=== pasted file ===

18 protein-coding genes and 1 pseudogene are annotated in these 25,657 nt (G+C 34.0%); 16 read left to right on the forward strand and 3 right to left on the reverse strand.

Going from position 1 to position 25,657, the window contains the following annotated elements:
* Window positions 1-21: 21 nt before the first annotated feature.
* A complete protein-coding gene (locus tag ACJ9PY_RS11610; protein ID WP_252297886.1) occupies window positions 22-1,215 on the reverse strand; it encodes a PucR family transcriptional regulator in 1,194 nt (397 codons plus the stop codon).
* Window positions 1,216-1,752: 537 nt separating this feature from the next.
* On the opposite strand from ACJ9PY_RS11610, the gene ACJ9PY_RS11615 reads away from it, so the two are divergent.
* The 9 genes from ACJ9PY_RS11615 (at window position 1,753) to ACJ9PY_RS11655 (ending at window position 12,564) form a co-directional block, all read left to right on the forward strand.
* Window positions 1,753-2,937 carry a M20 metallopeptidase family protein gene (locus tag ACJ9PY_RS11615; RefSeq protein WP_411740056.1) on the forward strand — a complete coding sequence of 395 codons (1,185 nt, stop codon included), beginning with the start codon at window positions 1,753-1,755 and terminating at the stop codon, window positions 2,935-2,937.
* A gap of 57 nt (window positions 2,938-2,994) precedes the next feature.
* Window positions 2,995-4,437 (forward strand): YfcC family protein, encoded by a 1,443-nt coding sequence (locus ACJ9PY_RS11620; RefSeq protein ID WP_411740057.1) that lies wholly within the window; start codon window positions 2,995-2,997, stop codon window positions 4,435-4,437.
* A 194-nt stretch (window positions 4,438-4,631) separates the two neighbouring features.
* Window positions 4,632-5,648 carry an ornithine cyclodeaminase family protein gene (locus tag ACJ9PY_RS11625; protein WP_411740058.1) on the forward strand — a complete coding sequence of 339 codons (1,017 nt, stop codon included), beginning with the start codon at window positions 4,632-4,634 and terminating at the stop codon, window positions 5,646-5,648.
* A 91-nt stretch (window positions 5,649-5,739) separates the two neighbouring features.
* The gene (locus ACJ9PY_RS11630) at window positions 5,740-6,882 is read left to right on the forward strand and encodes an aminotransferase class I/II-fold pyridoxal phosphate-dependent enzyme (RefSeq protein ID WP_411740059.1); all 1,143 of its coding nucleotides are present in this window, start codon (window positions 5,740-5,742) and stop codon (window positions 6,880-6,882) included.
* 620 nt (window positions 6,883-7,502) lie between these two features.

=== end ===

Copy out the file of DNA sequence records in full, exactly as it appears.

18 protein-coding genes and 1 pseudogene are annotated in these 25,657 nt (G+C 34.0%); 16 read left to right on the forward strand and 3 right to left on the reverse strand.

Going from position 1 to position 25,657, the window contains the following annotated elements:
* Window positions 1-21: 21 nt before the first annotated feature.
* A complete protein-coding gene (locus tag ACJ9PY_RS11610; protein ID WP_252297886.1) occupies window positions 22-1,215 on the reverse strand; it encodes a PucR family transcriptional regulator in 1,194 nt (397 codons plus the stop codon).
* Window positions 1,216-1,752: 537 nt separating this feature from the next.
* On the opposite strand from ACJ9PY_RS11610, the gene ACJ9PY_RS11615 reads away from it, so the two are divergent.
* The 9 genes from ACJ9PY_RS11615 (at window position 1,753) to ACJ9PY_RS11655 (ending at window position 12,564) form a co-directional block, all read left to right on the forward strand.
* Window positions 1,753-2,937 carry a M20 metallopeptidase family protein gene (locus tag ACJ9PY_RS11615; RefSeq protein WP_411740056.1) on the forward strand — a complete coding sequence of 395 codons (1,185 nt, stop codon included), beginning with the start codon at window positions 1,753-1,755 and terminating at the stop codon, window positions 2,935-2,937.
* A gap of 57 nt (window positions 2,938-2,994) precedes the next feature.
* Window positions 2,995-4,437 (forward strand): YfcC family protein, encoded by a 1,443-nt coding sequence (locus ACJ9PY_RS11620; RefSeq protein ID WP_411740057.1) that lies wholly within the window; start codon window positions 2,995-2,997, stop codon window positions 4,435-4,437.
* A 194-nt stretch (window positions 4,438-4,631) separates the two neighbouring features.
* Window positions 4,632-5,648 carry an ornithine cyclodeaminase family protein gene (locus tag ACJ9PY_RS11625; protein WP_411740058.1) on the forward strand — a complete coding sequence of 339 codons (1,017 nt, stop codon included), beginning with the start codon at window positions 4,632-4,634 and terminating at the stop codon, window positions 5,646-5,648.
* A 91-nt stretch (window positions 5,649-5,739) separates the two neighbouring features.
* The gene (locus ACJ9PY_RS11630) at window positions 5,740-6,882 is read left to right on the forward strand and encodes an aminotransferase class I/II-fold pyridoxal phosphate-dependent enzyme (RefSeq protein ID WP_411740059.1); all 1,143 of its coding nucleotides are present in this window, start codon (window positions 5,740-5,742) and stop codon (window positions 6,880-6,882) included.
* 620 nt (window positions 6,883-7,502) lie between these two features.